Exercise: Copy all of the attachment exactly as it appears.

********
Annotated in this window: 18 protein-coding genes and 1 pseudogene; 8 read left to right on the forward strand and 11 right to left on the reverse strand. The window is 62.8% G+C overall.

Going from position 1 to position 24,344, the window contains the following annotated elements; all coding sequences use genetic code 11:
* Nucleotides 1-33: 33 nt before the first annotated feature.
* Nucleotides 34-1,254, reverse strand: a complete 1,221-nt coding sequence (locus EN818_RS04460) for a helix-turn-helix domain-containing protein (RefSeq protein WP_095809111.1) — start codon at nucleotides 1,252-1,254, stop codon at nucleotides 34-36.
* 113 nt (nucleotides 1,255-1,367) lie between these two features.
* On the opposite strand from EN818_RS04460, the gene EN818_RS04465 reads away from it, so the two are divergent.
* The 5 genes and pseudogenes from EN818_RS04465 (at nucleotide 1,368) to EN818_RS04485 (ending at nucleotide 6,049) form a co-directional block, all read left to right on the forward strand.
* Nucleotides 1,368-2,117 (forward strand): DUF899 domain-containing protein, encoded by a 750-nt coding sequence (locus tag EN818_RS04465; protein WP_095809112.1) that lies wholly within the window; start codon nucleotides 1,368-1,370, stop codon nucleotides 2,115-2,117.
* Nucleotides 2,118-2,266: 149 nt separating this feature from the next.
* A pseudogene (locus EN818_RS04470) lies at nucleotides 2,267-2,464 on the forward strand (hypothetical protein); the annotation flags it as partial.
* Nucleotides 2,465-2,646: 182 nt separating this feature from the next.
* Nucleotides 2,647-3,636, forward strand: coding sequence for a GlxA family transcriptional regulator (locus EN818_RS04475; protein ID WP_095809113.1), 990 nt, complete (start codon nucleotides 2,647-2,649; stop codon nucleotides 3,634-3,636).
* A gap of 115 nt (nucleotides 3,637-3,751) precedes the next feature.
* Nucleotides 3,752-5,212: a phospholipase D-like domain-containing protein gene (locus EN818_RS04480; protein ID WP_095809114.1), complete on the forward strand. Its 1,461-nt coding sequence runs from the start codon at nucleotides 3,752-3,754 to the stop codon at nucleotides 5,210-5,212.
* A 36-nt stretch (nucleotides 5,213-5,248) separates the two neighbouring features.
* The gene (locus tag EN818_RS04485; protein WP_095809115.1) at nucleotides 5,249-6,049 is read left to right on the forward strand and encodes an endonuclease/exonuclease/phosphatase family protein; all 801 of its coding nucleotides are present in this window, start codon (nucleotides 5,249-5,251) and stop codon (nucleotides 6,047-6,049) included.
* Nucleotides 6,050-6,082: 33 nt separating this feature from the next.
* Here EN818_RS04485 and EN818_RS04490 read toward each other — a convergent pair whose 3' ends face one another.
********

Annotated in this window: 18 protein-coding genes and 1 pseudogene; 8 read left to right on the forward strand and 11 right to left on the reverse strand. The window is 62.8% G+C overall.

Going from position 1 to position 24,344, the window contains the following annotated elements; all coding sequences use genetic code 11:
* Nucleotides 1-33: 33 nt before the first annotated feature.
* Nucleotides 34-1,254, reverse strand: a complete 1,221-nt coding sequence (locus EN818_RS04460) for a helix-turn-helix domain-containing protein (RefSeq protein WP_095809111.1) — start codon at nucleotides 1,252-1,254, stop codon at nucleotides 34-36.
* 113 nt (nucleotides 1,255-1,367) lie between these two features.
* On the opposite strand from EN818_RS04460, the gene EN818_RS04465 reads away from it, so the two are divergent.
* The 5 genes and pseudogenes from EN818_RS04465 (at nucleotide 1,368) to EN818_RS04485 (ending at nucleotide 6,049) form a co-directional block, all read left to right on the forward strand.
* Nucleotides 1,368-2,117 (forward strand): DUF899 domain-containing protein, encoded by a 750-nt coding sequence (locus tag EN818_RS04465; protein WP_095809112.1) that lies wholly within the window; start codon nucleotides 1,368-1,370, stop codon nucleotides 2,115-2,117.
* Nucleotides 2,118-2,266: 149 nt separating this feature from the next.
* A pseudogene (locus EN818_RS04470) lies at nucleotides 2,267-2,464 on the forward strand (hypothetical protein); the annotation flags it as partial.
* Nucleotides 2,465-2,646: 182 nt separating this feature from the next.
* Nucleotides 2,647-3,636, forward strand: coding sequence for a GlxA family transcriptional regulator (locus EN818_RS04475; protein ID WP_095809113.1), 990 nt, complete (start codon nucleotides 2,647-2,649; stop codon nucleotides 3,634-3,636).
* A gap of 115 nt (nucleotides 3,637-3,751) precedes the next feature.
* Nucleotides 3,752-5,212: a phospholipase D-like domain-containing protein gene (locus EN818_RS04480; protein ID WP_095809114.1), complete on the forward strand. Its 1,461-nt coding sequence runs from the start codon at nucleotides 3,752-3,754 to the stop codon at nucleotides 5,210-5,212.
* A 36-nt stretch (nucleotides 5,213-5,248) separates the two neighbouring features.
* The gene (locus tag EN818_RS04485; protein WP_095809115.1) at nucleotides 5,249-6,049 is read left to right on the forward strand and encodes an endonuclease/exonuclease/phosphatase family protein; all 801 of its coding nucleotides are present in this window, start codon (nucleotides 5,249-5,251) and stop codon (nucleotides 6,047-6,049) included.
* Nucleotides 6,050-6,082: 33 nt separating this feature from the next.
* Here EN818_RS04485 and EN818_RS04490 read toward each other — a convergent pair whose 3' ends face one another.